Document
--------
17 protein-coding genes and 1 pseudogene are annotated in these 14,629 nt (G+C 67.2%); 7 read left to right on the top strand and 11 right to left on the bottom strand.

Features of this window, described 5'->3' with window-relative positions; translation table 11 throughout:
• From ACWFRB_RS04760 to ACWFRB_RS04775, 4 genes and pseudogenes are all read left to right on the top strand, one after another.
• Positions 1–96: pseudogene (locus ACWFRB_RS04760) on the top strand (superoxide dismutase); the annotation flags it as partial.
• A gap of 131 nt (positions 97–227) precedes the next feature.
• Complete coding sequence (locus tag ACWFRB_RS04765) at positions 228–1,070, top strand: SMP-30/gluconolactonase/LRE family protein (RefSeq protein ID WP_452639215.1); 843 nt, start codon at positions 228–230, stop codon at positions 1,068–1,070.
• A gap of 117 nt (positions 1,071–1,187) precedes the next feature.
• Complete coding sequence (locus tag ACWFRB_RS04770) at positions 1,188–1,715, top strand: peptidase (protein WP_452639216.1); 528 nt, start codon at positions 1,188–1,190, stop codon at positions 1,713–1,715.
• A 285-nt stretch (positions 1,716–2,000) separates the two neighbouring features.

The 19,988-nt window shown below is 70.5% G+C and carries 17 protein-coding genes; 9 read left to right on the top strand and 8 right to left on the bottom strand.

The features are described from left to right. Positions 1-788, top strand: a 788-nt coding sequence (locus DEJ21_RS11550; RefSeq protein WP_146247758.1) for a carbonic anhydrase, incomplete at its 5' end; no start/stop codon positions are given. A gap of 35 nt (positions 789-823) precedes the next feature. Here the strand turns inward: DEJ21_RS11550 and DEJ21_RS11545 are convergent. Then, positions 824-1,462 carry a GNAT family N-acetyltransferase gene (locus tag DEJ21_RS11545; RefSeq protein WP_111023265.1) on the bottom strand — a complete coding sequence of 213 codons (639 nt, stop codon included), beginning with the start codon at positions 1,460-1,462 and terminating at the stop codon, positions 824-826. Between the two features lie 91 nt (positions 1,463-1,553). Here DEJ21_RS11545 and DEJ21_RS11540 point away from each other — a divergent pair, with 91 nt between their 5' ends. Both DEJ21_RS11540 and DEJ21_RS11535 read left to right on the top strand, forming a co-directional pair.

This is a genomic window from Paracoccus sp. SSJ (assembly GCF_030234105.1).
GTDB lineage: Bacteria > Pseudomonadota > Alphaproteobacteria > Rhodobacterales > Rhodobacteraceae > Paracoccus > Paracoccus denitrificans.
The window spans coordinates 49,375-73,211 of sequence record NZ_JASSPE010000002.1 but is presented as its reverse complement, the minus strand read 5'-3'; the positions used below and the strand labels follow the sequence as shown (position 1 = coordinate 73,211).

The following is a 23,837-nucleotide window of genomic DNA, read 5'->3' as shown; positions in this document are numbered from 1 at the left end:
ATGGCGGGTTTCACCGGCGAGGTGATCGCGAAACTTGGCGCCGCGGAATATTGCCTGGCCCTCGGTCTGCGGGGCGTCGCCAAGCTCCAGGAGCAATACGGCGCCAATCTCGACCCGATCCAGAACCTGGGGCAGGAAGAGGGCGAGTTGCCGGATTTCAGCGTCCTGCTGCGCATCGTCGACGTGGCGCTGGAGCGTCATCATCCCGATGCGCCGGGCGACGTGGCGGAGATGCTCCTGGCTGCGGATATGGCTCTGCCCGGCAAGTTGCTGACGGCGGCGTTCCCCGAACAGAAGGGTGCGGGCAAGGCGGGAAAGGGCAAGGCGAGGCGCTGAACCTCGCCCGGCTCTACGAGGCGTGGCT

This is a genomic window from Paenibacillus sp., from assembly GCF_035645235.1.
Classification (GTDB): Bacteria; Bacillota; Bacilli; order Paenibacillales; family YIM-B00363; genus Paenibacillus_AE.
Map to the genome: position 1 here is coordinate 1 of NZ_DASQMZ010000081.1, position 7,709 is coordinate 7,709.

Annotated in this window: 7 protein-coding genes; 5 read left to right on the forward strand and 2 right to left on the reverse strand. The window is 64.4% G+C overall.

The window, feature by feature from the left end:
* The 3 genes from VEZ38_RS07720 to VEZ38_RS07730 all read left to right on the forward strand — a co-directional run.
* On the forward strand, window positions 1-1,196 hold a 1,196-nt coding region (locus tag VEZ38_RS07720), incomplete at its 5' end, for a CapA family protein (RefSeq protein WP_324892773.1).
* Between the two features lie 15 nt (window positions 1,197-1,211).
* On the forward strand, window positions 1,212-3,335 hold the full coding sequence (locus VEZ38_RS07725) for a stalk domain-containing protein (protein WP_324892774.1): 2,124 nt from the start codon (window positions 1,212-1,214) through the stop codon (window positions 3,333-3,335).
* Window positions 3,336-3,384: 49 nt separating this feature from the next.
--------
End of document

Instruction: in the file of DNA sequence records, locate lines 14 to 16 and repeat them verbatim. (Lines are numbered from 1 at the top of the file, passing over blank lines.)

The window spans coordinates 49,375-73,211 of sequence record NZ_JASSPE010000002.1 but is presented as its reverse complement, the minus strand read 5'-3'; the positions used below and the strand labels follow the sequence as shown (position 1 = coordinate 73,211).

The following is a 23,837-nucleotide window of genomic DNA, read 5'->3' as shown; positions in this document are numbered from 1 at the left end:
ATGGCGGGTTTCACCGGCGAGGTGATCGCGAAACTTGGCGCCGCGGAATATTGCCTGGCCCTCGGTCTGCGGGGCGTCGCCAAGCTCCAGGAGCAATACGGCGCCAATCTCGACCCGATCCAGAACCTGGGGCAGGAAGAGGGCGAGTTGCCGGATTTCAGCGTCCTGCTGCGCATCGTCGACGTGGCGCTGGAGCGTCATCATCCCGATGCGCCGGGCGACGTGGCGGAGATGCTCCTGGCTGCGGATATGGCTCTGCCCGGCAAGTTGCTGACGGCGGCGTTCCCCGAACAGAAGGGTGCGGGCAAGGCGGGAAAGGGCAAGGCGAGGCGCTGAACCTCGCCCGGCTCTACGAGGCGTGGCT